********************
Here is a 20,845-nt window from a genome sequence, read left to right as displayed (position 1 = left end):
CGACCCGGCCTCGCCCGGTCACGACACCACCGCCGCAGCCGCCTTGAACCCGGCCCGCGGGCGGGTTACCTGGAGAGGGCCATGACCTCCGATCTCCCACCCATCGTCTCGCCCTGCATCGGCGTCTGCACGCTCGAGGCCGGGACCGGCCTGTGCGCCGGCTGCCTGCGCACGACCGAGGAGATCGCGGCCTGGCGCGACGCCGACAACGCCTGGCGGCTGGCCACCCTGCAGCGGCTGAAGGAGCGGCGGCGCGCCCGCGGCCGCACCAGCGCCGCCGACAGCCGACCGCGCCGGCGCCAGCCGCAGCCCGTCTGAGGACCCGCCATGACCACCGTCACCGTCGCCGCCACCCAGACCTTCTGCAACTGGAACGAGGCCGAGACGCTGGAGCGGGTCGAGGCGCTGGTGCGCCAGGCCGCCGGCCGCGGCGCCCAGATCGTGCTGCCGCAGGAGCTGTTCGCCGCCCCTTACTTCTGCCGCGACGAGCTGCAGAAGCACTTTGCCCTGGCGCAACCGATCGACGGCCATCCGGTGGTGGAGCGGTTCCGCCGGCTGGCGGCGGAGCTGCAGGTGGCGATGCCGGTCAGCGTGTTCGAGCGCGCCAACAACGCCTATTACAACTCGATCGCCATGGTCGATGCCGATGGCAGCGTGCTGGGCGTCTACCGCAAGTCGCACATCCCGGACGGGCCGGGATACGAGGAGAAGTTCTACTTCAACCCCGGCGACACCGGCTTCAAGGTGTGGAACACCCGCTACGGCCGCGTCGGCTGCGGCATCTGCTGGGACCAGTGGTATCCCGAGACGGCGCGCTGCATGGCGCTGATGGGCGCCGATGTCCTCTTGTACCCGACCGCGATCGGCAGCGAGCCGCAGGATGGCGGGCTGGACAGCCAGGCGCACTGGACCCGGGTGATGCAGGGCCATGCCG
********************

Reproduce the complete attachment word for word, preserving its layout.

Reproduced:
Here is a 20,845-nt window from a genome sequence, read left to right as displayed (position 1 = left end):
CGACCCGGCCTCGCCCGGTCACGACACCACCGCCGCAGCCGCCTTGAACCCGGCCCGCGGGCGGGTTACCTGGAGAGGGCCATGACCTCCGATCTCCCACCCATCGTCTCGCCCTGCATCGGCGTCTGCACGCTCGAGGCCGGGACCGGCCTGTGCGCCGGCTGCCTGCGCACGACCGAGGAGATCGCGGCCTGGCGCGACGCCGACAACGCCTGGCGGCTGGCCACCCTGCAGCGGCTGAAGGAGCGGCGGCGCGCCCGCGGCCGCACCAGCGCCGCCGACAGCCGACCGCGCCGGCGCCAGCCGCAGCCCGTCTGAGGACCCGCCATGACCACCGTCACCGTCGCCGCCACCCAGACCTTCTGCAACTGGAACGAGGCCGAGACGCTGGAGCGGGTCGAGGCGCTGGTGCGCCAGGCCGCCGGCCGCGGCGCCCAGATCGTGCTGCCGCAGGAGCTGTTCGCCGCCCCTTACTTCTGCCGCGACGAGCTGCAGAAGCACTTTGCCCTGGCGCAACCGATCGACGGCCATCCGGTGGTGGAGCGGTTCCGCCGGCTGGCGGCGGAGCTGCAGGTGGCGATGCCGGTCAGCGTGTTCGAGCGCGCCAACAACGCCTATTACAACTCGATCGCCATGGTCGATGCCGATGGCAGCGTGCTGGGCGTCTACCGCAAGTCGCACATCCCGGACGGGCCGGGATACGAGGAGAAGTTCTACTTCAACCCCGGCGACACCGGCTTCAAGGTGTGGAACACCCGCTACGGCCGCGTCGGCTGCGGCATCTGCTGGGACCAGTGGTATCCCGAGACGGCGCGCTGCATGGCGCTGATGGGCGCCGATGTCCTCTTGTACCCGACCGCGATCGGCAGCGAGCCGCAGGATGGCGGGCTGGACAGCCAGGCGCACTGGACCCGGGTGATGCAGGGCCATGCCG